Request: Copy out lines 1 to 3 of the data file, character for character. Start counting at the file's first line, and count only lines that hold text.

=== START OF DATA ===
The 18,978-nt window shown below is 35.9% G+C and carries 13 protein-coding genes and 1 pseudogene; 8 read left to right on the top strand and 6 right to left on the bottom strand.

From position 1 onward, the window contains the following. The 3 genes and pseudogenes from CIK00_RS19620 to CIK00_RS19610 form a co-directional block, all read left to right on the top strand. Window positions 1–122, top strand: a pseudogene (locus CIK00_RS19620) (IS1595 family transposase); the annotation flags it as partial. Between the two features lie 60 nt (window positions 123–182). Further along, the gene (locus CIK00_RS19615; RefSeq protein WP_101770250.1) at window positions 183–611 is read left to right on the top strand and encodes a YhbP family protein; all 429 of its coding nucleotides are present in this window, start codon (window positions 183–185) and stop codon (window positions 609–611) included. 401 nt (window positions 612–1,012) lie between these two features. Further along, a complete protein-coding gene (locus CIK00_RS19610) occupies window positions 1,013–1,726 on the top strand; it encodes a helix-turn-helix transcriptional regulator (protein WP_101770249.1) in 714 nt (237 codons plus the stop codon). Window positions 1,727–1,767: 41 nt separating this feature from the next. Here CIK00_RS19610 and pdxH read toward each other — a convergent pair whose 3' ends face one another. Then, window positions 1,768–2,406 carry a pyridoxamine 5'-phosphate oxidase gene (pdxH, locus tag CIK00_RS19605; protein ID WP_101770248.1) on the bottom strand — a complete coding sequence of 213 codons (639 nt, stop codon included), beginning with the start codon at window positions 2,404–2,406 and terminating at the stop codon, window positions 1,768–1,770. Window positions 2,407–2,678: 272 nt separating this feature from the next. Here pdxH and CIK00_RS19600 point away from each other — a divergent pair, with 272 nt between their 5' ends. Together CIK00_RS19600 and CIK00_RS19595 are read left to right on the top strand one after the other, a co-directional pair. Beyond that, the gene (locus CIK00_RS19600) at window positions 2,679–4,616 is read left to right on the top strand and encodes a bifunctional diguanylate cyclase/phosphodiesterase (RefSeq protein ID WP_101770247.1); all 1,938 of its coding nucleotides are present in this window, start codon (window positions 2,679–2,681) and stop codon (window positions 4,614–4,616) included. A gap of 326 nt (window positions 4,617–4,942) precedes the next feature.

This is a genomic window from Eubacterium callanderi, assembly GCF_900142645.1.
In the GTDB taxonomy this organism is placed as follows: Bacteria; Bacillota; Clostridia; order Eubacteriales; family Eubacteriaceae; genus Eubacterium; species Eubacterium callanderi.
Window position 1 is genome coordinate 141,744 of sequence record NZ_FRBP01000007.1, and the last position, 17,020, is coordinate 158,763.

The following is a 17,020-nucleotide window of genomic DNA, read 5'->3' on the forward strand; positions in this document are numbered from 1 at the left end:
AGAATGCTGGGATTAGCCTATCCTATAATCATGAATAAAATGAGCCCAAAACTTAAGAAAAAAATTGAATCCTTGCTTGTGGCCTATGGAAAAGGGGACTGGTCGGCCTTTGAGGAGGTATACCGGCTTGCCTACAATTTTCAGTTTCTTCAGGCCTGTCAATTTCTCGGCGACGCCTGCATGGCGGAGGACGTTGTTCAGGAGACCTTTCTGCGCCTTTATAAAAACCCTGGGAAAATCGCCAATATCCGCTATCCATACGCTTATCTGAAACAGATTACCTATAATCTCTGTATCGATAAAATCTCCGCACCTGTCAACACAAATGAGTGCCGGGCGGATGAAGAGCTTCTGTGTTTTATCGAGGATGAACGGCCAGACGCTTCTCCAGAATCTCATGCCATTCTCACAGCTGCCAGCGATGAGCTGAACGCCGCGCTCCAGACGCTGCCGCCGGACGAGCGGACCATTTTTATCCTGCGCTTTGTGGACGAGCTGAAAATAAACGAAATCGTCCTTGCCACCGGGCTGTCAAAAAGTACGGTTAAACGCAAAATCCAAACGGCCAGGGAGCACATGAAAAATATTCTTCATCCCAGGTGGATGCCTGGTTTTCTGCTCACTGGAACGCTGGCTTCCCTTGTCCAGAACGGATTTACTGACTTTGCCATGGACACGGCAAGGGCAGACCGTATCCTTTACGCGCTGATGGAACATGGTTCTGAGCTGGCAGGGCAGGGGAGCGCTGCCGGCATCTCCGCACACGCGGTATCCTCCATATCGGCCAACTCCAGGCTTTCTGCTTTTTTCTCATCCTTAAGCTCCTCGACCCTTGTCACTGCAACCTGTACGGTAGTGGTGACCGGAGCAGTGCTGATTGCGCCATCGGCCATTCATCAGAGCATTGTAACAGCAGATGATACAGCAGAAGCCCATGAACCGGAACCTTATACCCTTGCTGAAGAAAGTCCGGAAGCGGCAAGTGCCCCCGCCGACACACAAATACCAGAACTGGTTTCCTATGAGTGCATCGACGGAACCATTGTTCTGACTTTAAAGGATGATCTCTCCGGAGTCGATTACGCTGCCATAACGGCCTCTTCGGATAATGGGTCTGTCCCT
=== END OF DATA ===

The 18,978-nt window shown below is 35.9% G+C and carries 13 protein-coding genes and 1 pseudogene; 8 read left to right on the top strand and 6 right to left on the bottom strand.

From position 1 onward, the window contains the following. The 3 genes and pseudogenes from CIK00_RS19620 to CIK00_RS19610 form a co-directional block, all read left to right on the top strand. Window positions 1–122, top strand: a pseudogene (locus CIK00_RS19620) (IS1595 family transposase); the annotation flags it as partial. Between the two features lie 60 nt (window positions 123–182). Further along, the gene (locus CIK00_RS19615; RefSeq protein WP_101770250.1) at window positions 183–611 is read left to right on the top strand and encodes a YhbP family protein; all 429 of its coding nucleotides are present in this window, start codon (window positions 183–185) and stop codon (window positions 609–611) included. 401 nt (window positions 612–1,012) lie between these two features. Further along, a complete protein-coding gene (locus CIK00_RS19610) occupies window positions 1,013–1,726 on the top strand; it encodes a helix-turn-helix transcriptional regulator (protein WP_101770249.1) in 714 nt (237 codons plus the stop codon). Window positions 1,727–1,767: 41 nt separating this feature from the next. Here CIK00_RS19610 and pdxH read toward each other — a convergent pair whose 3' ends face one another. Then, window positions 1,768–2,406 carry a pyridoxamine 5'-phosphate oxidase gene (pdxH, locus tag CIK00_RS19605; protein ID WP_101770248.1) on the bottom strand — a complete coding sequence of 213 codons (639 nt, stop codon included), beginning with the start codon at window positions 2,404–2,406 and terminating at the stop codon, window positions 1,768–1,770. Window positions 2,407–2,678: 272 nt separating this feature from the next. Here pdxH and CIK00_RS19600 point away from each other — a divergent pair, with 272 nt between their 5' ends. Together CIK00_RS19600 and CIK00_RS19595 are read left to right on the top strand one after the other, a co-directional pair. Beyond that, the gene (locus CIK00_RS19600) at window positions 2,679–4,616 is read left to right on the top strand and encodes a bifunctional diguanylate cyclase/phosphodiesterase (RefSeq protein ID WP_101770247.1); all 1,938 of its coding nucleotides are present in this window, start codon (window positions 2,679–2,681) and stop codon (window positions 4,614–4,616) included. A gap of 326 nt (window positions 4,617–4,942) precedes the next feature.

This is a genomic window from Eubacterium callanderi, assembly GCF_900142645.1.